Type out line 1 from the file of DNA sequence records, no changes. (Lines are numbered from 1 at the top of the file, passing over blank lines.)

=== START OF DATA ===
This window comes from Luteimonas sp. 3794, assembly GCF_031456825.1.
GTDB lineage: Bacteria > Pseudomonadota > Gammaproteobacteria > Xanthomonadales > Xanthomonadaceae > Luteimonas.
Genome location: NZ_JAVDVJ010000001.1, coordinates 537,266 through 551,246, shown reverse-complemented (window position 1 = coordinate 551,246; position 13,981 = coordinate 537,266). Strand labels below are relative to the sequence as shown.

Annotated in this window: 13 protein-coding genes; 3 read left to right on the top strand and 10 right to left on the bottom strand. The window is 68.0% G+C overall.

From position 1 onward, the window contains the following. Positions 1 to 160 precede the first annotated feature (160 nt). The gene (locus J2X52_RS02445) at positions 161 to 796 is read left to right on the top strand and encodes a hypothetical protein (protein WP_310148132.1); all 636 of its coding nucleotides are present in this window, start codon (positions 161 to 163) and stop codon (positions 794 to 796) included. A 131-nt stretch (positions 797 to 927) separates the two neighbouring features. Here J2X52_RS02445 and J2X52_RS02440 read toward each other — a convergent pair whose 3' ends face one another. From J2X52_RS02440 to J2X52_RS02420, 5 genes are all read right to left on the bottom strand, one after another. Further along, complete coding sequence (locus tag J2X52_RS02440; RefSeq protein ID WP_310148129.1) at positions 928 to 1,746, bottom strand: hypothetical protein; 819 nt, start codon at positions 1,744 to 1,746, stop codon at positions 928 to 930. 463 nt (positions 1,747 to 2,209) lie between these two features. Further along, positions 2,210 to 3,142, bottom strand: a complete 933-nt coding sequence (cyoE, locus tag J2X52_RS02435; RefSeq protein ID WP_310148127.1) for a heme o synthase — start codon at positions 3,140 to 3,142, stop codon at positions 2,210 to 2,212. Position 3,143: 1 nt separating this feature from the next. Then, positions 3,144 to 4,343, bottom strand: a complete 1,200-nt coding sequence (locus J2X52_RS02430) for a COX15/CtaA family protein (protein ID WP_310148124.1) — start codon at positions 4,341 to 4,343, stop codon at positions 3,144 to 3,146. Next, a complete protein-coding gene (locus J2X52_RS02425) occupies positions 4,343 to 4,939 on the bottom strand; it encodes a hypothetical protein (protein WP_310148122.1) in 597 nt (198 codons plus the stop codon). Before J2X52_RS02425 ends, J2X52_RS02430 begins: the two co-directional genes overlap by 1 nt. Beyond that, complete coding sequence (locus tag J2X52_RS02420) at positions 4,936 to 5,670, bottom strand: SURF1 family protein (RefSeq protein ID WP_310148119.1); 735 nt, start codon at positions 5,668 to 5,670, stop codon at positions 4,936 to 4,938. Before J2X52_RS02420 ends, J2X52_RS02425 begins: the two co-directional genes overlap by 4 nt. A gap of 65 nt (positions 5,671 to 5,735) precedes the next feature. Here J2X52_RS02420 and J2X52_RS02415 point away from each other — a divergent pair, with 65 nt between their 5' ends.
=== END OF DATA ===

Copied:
This window comes from Luteimonas sp. 3794, assembly GCF_031456825.1.